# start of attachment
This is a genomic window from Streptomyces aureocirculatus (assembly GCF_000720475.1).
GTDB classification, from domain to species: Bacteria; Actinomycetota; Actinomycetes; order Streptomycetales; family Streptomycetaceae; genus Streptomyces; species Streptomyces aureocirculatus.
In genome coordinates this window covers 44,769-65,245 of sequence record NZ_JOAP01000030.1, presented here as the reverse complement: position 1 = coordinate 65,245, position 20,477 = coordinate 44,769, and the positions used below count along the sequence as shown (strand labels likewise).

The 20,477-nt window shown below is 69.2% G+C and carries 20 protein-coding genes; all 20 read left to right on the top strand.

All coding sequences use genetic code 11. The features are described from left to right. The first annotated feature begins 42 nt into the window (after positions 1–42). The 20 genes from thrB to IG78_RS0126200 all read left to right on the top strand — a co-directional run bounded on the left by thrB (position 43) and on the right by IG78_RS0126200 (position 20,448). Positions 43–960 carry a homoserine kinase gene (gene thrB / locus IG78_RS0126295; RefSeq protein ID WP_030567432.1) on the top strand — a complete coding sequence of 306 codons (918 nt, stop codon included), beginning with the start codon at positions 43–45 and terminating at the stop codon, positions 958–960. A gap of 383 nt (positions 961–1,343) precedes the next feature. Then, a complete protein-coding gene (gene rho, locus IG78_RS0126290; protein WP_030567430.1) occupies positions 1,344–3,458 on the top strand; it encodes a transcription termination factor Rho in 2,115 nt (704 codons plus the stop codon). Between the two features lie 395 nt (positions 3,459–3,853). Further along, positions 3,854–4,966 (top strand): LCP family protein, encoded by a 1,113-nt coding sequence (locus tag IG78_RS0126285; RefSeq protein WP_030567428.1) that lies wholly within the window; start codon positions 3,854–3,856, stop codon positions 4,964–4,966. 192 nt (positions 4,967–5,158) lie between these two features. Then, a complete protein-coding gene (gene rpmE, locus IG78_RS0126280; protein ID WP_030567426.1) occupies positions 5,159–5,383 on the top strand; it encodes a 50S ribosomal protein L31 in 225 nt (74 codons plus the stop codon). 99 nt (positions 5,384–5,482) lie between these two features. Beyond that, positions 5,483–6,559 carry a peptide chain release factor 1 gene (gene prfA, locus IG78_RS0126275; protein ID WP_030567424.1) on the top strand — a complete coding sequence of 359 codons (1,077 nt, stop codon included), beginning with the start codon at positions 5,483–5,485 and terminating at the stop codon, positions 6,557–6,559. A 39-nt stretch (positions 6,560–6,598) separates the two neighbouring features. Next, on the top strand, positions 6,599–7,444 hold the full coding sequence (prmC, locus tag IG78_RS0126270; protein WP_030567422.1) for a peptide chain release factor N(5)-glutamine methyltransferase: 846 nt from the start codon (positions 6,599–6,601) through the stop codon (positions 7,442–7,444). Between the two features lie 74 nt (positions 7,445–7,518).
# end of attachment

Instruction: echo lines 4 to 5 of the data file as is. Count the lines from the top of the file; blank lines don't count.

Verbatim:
The 20,477-nt window shown below is 69.2% G+C and carries 20 protein-coding genes; all 20 read left to right on the top strand.

All coding sequences use genetic code 11. The features are described from left to right. The first annotated feature begins 42 nt into the window (after positions 1–42). The 20 genes from thrB to IG78_RS0126200 all read left to right on the top strand — a co-directional run bounded on the left by thrB (position 43) and on the right by IG78_RS0126200 (position 20,448). Positions 43–960 carry a homoserine kinase gene (gene thrB / locus IG78_RS0126295; RefSeq protein ID WP_030567432.1) on the top strand — a complete coding sequence of 306 codons (918 nt, stop codon included), beginning with the start codon at positions 43–45 and terminating at the stop codon, positions 958–960. A gap of 383 nt (positions 961–1,343) precedes the next feature. Then, a complete protein-coding gene (gene rho, locus IG78_RS0126290; protein WP_030567430.1) occupies positions 1,344–3,458 on the top strand; it encodes a transcription termination factor Rho in 2,115 nt (704 codons plus the stop codon). Between the two features lie 395 nt (positions 3,459–3,853). Further along, positions 3,854–4,966 (top strand): LCP family protein, encoded by a 1,113-nt coding sequence (locus tag IG78_RS0126285; RefSeq protein WP_030567428.1) that lies wholly within the window; start codon positions 3,854–3,856, stop codon positions 4,964–4,966. 192 nt (positions 4,967–5,158) lie between these two features. Then, a complete protein-coding gene (gene rpmE, locus IG78_RS0126280; protein ID WP_030567426.1) occupies positions 5,159–5,383 on the top strand; it encodes a 50S ribosomal protein L31 in 225 nt (74 codons plus the stop codon). 99 nt (positions 5,384–5,482) lie between these two features. Beyond that, positions 5,483–6,559 carry a peptide chain release factor 1 gene (gene prfA, locus IG78_RS0126275; protein ID WP_030567424.1) on the top strand — a complete coding sequence of 359 codons (1,077 nt, stop codon included), beginning with the start codon at positions 5,483–5,485 and terminating at the stop codon, positions 6,557–6,559. A 39-nt stretch (positions 6,560–6,598) separates the two neighbouring features. Next, on the top strand, positions 6,599–7,444 hold the full coding sequence (prmC, locus tag IG78_RS0126270; protein WP_030567422.1) for a peptide chain release factor N(5)-glutamine methyltransferase: 846 nt from the start codon (positions 6,599–6,601) through the stop codon (positions 7,442–7,444). Between the two features lie 74 nt (positions 7,445–7,518).